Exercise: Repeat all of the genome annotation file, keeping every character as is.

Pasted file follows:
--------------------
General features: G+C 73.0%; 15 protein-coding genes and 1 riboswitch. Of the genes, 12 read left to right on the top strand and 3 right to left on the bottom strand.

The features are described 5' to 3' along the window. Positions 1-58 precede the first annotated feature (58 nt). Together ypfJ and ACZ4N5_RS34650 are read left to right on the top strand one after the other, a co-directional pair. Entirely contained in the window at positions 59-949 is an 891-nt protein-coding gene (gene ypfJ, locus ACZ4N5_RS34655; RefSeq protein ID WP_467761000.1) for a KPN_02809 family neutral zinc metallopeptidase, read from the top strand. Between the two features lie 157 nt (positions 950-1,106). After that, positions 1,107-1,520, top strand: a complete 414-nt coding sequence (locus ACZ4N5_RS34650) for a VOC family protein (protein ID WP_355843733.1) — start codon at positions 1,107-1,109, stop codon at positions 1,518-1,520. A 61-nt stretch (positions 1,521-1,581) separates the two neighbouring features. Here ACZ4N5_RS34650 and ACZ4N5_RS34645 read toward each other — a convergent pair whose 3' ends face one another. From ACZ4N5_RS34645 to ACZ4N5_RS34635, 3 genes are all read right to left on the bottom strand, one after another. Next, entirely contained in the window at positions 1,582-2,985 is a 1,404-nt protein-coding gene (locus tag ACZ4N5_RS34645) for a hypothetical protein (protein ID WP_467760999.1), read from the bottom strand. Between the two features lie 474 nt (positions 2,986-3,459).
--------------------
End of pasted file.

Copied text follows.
General features: G+C 73.0%; 15 protein-coding genes and 1 riboswitch. Of the genes, 12 read left to right on the top strand and 3 right to left on the bottom strand.

The features are described 5' to 3' along the window. Positions 1-58 precede the first annotated feature (58 nt). Together ypfJ and ACZ4N5_RS34650 are read left to right on the top strand one after the other, a co-directional pair. Entirely contained in the window at positions 59-949 is an 891-nt protein-coding gene (gene ypfJ, locus ACZ4N5_RS34655; RefSeq protein ID WP_467761000.1) for a KPN_02809 family neutral zinc metallopeptidase, read from the top strand. Between the two features lie 157 nt (positions 950-1,106). After that, positions 1,107-1,520, top strand: a complete 414-nt coding sequence (locus ACZ4N5_RS34650) for a VOC family protein (protein ID WP_355843733.1) — start codon at positions 1,107-1,109, stop codon at positions 1,518-1,520. A 61-nt stretch (positions 1,521-1,581) separates the two neighbouring features. Here ACZ4N5_RS34650 and ACZ4N5_RS34645 read toward each other — a convergent pair whose 3' ends face one another. From ACZ4N5_RS34645 to ACZ4N5_RS34635, 3 genes are all read right to left on the bottom strand, one after another. Next, entirely contained in the window at positions 1,582-2,985 is a 1,404-nt protein-coding gene (locus tag ACZ4N5_RS34645) for a hypothetical protein (protein ID WP_467760999.1), read from the bottom strand. Between the two features lie 474 nt (positions 2,986-3,459).